The #FreePress situation is a self-inflicted wound from people who keep turning the handle of the Gatling gun pointed at their feet in the hopes a bullet will ricochet and hit their target. Their main problem unless they change their tactics is they’ll either run out of bullets or run out of feet without even getting in a shot on their target. Say what you will about freedom of the press, but what we are seeing now from the press isn’t something that necessarily should be shrouded in the concept of a right. What the free press is doing currently is a disservice to the bedrock principles that made freedom of the press worth fighting for in the first place.
When I was just starting to learn about how to be a reporter, my journalism professor drove it into my head to leave my feelings out of what I saw and report on what happened using the best judgment available. The example he used was whether a newspaper would be okay to run the picture of a dead body next to a story about a gruesome murder. Would the picture be newsworthy? Absolutely. Should it be run? That’s a tough call. The editor making that decision would have to balance the benefits of running the photo against the negative implications that would arise from running it.
Today’s loudest defenders of freedom of the press have their thumbs on the scale of that decision, and it has created an environment where there are people who actually do want to limit the freedom of the press, including our President. And last time I checked, the President has access to nukes, so it might be a good idea to slow your roll a bit.
Having said that, freedom of the press isn’t under assault as much as those proclaiming it is are trying to make it out to be. Unless, of course, you consider being held to a level of accountability to be oppressive, which news flash…IT ISN’T! Journalism isn’t an occupation for the faint of heart, and those who take up that line of work deserve a level of respect until they try to take shortcuts, either out of laziness or out of allegiance to an ideology. And if it’s not one, it’s the other.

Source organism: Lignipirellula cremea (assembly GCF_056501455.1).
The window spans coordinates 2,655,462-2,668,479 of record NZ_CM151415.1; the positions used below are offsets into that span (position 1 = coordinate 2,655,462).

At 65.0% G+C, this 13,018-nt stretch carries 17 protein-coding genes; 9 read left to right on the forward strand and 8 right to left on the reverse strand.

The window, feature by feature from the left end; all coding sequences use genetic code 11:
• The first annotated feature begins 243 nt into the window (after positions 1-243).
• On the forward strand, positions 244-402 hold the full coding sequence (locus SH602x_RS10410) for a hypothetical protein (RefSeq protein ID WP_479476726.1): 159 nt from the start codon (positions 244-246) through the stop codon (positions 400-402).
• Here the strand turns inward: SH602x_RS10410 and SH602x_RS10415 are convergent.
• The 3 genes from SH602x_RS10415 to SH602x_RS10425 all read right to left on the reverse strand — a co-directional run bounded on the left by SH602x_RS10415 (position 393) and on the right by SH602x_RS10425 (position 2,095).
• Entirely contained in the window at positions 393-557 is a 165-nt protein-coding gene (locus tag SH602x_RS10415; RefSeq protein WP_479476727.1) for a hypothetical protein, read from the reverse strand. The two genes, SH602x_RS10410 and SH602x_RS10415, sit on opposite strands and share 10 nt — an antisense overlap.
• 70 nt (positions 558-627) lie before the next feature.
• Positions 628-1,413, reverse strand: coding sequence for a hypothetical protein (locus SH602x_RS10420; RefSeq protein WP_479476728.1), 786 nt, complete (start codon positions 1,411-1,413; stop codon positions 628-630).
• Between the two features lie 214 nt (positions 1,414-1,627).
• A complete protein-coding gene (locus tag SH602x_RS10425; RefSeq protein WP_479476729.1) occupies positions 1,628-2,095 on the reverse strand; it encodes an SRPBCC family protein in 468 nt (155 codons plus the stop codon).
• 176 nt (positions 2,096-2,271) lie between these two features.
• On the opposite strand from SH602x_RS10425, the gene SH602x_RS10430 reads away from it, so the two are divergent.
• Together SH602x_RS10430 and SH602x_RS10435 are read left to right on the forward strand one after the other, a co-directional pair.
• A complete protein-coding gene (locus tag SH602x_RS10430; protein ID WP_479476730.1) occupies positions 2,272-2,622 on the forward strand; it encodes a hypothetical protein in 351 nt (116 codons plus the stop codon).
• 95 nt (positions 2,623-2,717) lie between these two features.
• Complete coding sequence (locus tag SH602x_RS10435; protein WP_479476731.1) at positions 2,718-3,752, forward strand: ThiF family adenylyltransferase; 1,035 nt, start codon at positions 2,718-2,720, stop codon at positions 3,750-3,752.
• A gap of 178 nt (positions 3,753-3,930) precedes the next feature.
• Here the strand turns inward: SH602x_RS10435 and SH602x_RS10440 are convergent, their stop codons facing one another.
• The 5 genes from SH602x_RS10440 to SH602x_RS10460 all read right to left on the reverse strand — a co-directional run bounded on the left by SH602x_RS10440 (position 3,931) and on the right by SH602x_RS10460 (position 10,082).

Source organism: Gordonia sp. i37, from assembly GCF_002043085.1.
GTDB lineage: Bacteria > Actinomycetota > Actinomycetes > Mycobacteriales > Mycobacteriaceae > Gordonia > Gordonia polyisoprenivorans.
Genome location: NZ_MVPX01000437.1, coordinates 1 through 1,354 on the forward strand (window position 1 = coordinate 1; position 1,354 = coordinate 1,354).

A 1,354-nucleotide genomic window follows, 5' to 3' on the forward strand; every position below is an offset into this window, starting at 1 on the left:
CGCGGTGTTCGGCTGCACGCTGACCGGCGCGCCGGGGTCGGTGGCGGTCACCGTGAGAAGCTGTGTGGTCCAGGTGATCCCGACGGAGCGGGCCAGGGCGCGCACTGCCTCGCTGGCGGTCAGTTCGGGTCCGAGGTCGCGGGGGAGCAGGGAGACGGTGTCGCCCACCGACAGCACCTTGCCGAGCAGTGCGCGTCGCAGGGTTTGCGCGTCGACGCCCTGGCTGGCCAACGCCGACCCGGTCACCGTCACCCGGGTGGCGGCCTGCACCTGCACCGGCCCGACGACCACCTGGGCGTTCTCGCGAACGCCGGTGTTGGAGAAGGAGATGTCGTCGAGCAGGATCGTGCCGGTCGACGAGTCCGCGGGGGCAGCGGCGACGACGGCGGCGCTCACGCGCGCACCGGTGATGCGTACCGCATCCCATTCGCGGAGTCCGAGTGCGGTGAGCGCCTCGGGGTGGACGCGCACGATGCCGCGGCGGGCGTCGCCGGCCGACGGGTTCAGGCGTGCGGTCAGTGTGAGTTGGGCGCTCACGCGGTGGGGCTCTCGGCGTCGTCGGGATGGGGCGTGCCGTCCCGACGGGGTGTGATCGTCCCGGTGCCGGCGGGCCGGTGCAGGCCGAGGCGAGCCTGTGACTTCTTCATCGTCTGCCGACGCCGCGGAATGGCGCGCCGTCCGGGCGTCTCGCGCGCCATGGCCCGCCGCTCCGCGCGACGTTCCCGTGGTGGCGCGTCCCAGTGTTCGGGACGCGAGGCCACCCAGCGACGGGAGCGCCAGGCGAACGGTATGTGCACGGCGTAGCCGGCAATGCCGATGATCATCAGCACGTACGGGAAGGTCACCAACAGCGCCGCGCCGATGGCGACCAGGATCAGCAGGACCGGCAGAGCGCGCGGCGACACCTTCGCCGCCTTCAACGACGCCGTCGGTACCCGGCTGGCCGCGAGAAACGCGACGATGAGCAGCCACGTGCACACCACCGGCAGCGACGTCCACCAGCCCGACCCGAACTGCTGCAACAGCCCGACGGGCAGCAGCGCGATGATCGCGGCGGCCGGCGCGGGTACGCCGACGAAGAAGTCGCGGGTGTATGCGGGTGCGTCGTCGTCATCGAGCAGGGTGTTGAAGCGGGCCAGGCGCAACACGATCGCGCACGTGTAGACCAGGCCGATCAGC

If the #FreePress crowd is really concerned about the negative image they’ve cultivated (admitted with President Trump’s help), they need to take a step back and do an honest accounting of what they’ve done and continue to do. Take the emotions and politics out of it and deal with the facts. If you can’t do that, you are part of the problem and you need to relearn Reporting 101. If you can and you feel you did nothing wrong, see the previous point. If you can and you can’t take pride in what you’ve done and do, then fix it and encourage others to do the same. To borrow a different hashtag with a similar sentiment, #WalkAway.
And to the reporters, editors, and media types jumping on the #FreePress bandwagon under the guise of protecting freedom of press, remember one thing. Freedom is a constant fight. You don’t get it by virtue of your occupation or ideology; you earn it by working to preserve it. A hashtag and a constant stream of negativity towards a President you don’t like in defiance of the truth, or conversely a constant stream of positivity towards a President you do like in defiance of the truth, doesn’t cut it. Earn the respect you seek.